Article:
Consumers may feel inundated by advertisements from companies eager to appear environmentally friendly, but for all of the green talk, many businesses aren’t actually taking global warming very seriously. At least, that appears to be the message sent by new figures cited by ClimateBiz showing that U.S. business emissions are growing, not slowing down.

The Carbon Disclosure Project (CDP) has revealed an annual increase in greenhouse gas emissions by the S&P 100, America’s top companies, totalling 0.36 percent. That puts them far off track in meeting President Obama’s goal to cut greenhouse gas emissions 17 percent by 2020, which requires a reduction of 1.05 percent per year until then.

"These trends identified by Carbon Disclosure Project (CDP) show business needs to take more active measures to reduce emissions, especially as the economy improves, we can expect to see more significant increase in emissions," CDP CEO Paul Dickinson told

The utilities and industrials sectors are responsible for the bulk of the increase, bringing down the average for S&P 100 companies with better records. Two other sectors that also contribute a hefty percentage of total emissions — energy and materials — did slightly better.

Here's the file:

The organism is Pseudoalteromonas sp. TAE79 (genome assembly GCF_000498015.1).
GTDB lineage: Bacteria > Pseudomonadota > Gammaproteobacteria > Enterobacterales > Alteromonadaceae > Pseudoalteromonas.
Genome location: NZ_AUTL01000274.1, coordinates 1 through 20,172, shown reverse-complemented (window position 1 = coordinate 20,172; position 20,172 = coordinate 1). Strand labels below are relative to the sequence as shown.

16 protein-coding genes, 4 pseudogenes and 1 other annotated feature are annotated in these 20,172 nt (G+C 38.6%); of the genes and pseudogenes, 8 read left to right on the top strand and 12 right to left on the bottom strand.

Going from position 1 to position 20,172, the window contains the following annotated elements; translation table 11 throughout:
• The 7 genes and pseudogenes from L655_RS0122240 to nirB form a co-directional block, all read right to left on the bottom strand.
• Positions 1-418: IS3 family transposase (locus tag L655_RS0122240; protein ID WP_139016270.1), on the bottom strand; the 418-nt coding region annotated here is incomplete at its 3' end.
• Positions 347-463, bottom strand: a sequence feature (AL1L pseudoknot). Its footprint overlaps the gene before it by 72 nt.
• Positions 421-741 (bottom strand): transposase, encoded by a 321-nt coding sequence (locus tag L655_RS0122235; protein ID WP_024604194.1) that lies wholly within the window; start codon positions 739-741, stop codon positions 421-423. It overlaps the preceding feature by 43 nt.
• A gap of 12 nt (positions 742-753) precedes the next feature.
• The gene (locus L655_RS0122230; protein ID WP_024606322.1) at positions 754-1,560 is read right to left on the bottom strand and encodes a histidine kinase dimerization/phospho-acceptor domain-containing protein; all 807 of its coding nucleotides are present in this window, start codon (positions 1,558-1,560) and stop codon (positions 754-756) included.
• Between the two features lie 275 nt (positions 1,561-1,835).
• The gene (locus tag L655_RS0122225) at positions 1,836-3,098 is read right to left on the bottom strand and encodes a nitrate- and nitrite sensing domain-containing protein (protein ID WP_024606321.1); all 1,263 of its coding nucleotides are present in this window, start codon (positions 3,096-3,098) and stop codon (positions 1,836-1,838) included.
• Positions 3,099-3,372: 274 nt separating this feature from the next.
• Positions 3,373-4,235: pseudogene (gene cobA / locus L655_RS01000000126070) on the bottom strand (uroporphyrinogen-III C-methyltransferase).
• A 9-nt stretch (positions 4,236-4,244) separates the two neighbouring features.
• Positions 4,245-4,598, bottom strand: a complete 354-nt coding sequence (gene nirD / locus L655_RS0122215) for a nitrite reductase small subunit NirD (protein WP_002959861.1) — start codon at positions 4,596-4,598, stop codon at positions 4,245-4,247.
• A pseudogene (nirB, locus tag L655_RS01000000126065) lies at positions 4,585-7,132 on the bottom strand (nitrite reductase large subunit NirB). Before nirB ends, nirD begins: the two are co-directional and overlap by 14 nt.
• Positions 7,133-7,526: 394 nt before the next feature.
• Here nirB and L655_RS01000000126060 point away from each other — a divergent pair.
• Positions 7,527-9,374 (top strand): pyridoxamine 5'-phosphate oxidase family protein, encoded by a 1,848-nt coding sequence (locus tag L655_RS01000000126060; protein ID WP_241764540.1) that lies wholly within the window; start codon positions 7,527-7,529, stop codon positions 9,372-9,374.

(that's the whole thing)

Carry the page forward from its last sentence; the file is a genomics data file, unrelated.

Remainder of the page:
If U.S. businesses continue on this track, not only will they not meet the 2020 goal, they’ll actually increase emissions by 3.66 percent compared to 2009 levels.

These companies may find it difficult to get started, but if they put forth the effort to reduce corporate emissions, they’ll benefit financially, ClimateBiz notes. Green building, renewable energy and even services like virtual meeting software are poised to blossom economically in industries that have long been known for lucrative but environmentally harmful products and practices.

Businesses emitting more greenhouse gases than ever
Despite the emphasis on going green, U.S. businesses are playing a bigger role than ever in global warming.